has thinger => (
        is         => 'ro',
        isa        => File,
        constraint => sub { !! $_->stat },
        coerce     => 1,

C<thinger> will correctly coerce the string "/etc/passwd" to a
C<Path::Class:File>, and will only accept the coerced result as a value if
the file exists.

=head2 coerce => [ Type => sub { ...coerce... }, ... ]

Specifying the coerce option with a hashref will cause a new subtype to be
created and used (just as with the constraint option, above), with the
specified coercions added to the list.  In the passed hashref, the keys are
Moose types (well, strings resolvable to Moose types), and the values are
coderefs that will coerce a given type to our type.

    has bar => (
        is     => 'ro',
        isa    => 'Str',
        coerce => [
            Int    => sub { "$_"                       },
            Object => sub { 'An instance of ' . ref $_ },


Sometimes attribute traits interact in surprising ways.  This trait is well
behaved; if you have discovered any interactions with other traits (good, bad,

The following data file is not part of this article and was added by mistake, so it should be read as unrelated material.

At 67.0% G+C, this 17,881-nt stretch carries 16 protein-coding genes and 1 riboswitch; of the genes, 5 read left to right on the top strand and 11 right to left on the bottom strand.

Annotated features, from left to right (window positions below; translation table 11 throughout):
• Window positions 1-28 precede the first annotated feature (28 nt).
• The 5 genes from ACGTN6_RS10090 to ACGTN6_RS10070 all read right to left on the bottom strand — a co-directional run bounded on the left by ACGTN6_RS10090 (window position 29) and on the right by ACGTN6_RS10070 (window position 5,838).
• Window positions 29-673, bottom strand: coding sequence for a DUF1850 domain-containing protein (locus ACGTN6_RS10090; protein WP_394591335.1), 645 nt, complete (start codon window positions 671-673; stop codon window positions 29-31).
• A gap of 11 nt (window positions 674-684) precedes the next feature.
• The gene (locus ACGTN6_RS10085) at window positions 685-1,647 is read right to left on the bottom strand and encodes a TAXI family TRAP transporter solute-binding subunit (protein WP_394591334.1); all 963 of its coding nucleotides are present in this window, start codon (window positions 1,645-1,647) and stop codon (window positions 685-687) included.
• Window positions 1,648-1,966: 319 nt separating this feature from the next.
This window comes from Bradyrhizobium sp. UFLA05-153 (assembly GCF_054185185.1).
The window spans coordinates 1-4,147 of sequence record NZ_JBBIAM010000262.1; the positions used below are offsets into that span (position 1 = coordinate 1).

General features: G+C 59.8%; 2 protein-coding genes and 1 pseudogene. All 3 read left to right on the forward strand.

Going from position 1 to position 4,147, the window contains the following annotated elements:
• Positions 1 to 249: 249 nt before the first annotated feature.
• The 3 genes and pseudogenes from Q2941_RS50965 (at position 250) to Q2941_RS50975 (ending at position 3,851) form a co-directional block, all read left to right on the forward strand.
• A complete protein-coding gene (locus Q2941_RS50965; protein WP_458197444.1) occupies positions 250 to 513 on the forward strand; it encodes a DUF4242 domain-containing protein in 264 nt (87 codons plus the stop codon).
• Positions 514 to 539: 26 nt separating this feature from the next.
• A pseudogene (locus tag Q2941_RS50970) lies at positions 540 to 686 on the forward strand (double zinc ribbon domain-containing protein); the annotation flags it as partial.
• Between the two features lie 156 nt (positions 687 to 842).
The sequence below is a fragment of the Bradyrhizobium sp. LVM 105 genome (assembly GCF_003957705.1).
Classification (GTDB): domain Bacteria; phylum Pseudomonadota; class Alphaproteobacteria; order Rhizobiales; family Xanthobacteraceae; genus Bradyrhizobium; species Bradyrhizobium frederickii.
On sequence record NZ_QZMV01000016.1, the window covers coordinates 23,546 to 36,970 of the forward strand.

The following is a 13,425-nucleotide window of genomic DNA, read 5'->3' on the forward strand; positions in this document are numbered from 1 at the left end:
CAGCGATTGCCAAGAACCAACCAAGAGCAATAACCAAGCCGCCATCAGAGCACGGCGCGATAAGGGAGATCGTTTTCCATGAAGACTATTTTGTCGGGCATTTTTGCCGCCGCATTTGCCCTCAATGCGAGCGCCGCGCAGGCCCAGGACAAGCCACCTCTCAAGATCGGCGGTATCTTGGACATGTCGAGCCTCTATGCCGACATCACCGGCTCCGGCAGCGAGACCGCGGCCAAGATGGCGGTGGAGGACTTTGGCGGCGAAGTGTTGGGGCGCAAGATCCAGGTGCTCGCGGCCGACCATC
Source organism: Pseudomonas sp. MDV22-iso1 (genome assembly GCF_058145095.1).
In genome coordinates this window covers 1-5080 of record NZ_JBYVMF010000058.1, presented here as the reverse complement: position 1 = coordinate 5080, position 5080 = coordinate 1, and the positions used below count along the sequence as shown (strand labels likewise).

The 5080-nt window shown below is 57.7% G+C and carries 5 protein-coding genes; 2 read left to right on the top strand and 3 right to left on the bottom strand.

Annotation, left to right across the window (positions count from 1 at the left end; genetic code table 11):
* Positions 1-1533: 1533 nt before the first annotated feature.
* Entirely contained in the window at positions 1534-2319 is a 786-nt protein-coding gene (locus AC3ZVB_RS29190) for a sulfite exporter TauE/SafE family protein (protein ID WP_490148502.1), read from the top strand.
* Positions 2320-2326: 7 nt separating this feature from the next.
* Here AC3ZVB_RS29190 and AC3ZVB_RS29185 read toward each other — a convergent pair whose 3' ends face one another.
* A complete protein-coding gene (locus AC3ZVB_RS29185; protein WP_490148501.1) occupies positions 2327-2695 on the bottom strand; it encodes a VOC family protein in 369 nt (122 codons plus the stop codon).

indifferent, etc), please
L<report this|https://github.com/RsrchBoy/moosex-attributeshortcuts/issues/new>
so that it can be worked around, fixed, or documented, as appropriate.

=head2 MooseX::SemiAffordanceAccessor

L<MooseX::SemiAffordanceAccessor> changes how the C<< is => 'rw' >> and
C<< accessor => ... >> attribute options work.  If our trait detects that an
attribute has had the
L<MooseX::SemiAffordanceAccessor attribute trait|MooseX::SemiAffordanceAccessor::Role::Attribute>
applied, then we change our behaviour to conform to its expectations:

=over 4

=item *

C<< is => 'rwp' >>


    has  foo => (is => 'rwp');
    has _bar => (is => 'rwp');

...is now effectively equivalent to:

    has foo  => (is => 'ro', writer => '_set_foo');
    has _bar => (is => 'ro', writer => '_set_bar')

=item *

C<-writer_prefix> is ignored

...as MooseX::SemiAffordanceAccessor has its own specific ideas as to how
writers should look.


=head1 SEE ALSO

Please see those modules/websites for more information related to this module.

=over 4

=item *


=item *


=item *



=head1 BUGS

Please report any bugs or feature requests on the bugtracker website

When submitting a bug or request, please include a test-file or a
patch to an existing test-file that illustrates the bug or desired

=head1 AUTHOR

Chris Weyl <cweyl@alumni.drew.edu>


=for stopwords David Steinbrunner Graham Knop Karen Etheridge Olaf Alders

=over 4

=item *

David Steinbrunner <dsteinbrunner@pobox.com>

=item *

Graham Knop <haarg@haarg.org>

=item *

Karen Etheridge <ether@cpan.org>

=item *

Olaf Alders <olaf@wundersolutions.com>



This software is Copyright (c) 2017, 2015, 2014, 2013, 2012, 2011 by Chris Weyl.

This is free software, licensed under:

  The GNU Lesser General Public License, Version 2.1, February 1999